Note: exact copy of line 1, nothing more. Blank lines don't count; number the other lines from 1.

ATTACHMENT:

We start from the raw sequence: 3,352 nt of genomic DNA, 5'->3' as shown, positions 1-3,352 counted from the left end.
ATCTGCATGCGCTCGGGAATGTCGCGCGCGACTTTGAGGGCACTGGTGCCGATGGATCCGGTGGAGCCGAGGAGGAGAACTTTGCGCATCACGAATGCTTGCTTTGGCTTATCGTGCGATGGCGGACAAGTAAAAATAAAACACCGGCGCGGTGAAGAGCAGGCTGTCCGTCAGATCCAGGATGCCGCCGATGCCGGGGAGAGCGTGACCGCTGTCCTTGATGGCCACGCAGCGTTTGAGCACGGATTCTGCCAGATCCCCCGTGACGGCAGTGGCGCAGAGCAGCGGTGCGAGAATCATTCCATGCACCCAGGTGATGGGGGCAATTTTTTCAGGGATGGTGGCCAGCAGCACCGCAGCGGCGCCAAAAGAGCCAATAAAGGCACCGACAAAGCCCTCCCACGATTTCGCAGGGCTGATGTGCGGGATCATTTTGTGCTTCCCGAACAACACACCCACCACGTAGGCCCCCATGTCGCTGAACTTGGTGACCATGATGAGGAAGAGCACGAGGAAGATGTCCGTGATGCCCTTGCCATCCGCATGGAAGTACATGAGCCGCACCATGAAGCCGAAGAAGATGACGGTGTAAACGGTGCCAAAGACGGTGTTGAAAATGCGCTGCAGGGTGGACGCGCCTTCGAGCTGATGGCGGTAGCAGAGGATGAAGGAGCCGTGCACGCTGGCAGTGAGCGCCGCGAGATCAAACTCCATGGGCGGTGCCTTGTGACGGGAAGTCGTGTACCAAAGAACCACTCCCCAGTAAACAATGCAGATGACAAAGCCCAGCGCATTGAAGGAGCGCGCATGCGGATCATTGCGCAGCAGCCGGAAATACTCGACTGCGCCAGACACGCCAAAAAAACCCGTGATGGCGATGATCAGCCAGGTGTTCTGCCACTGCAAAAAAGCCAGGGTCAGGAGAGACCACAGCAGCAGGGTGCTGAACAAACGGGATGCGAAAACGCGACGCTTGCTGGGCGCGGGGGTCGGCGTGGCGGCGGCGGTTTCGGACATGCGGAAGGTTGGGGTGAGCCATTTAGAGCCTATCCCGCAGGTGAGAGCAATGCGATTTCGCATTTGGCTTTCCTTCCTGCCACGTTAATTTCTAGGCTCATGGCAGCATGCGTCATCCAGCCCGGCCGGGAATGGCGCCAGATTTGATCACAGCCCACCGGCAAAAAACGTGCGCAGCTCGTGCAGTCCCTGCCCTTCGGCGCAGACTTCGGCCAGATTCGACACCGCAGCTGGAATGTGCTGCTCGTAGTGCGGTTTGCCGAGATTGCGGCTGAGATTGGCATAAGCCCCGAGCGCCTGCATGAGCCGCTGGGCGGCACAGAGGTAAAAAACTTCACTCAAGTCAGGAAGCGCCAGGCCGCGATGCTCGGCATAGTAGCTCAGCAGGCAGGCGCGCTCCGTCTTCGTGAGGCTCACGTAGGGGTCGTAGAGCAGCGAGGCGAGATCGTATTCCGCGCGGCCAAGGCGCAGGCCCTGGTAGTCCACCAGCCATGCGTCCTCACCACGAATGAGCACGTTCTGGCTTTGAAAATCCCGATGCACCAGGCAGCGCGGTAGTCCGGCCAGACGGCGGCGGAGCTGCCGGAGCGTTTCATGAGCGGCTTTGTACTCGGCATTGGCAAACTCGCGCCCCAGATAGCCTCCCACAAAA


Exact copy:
We start from the raw sequence: 3,352 nt of genomic DNA, 5'->3' as shown, positions 1-3,352 counted from the left end.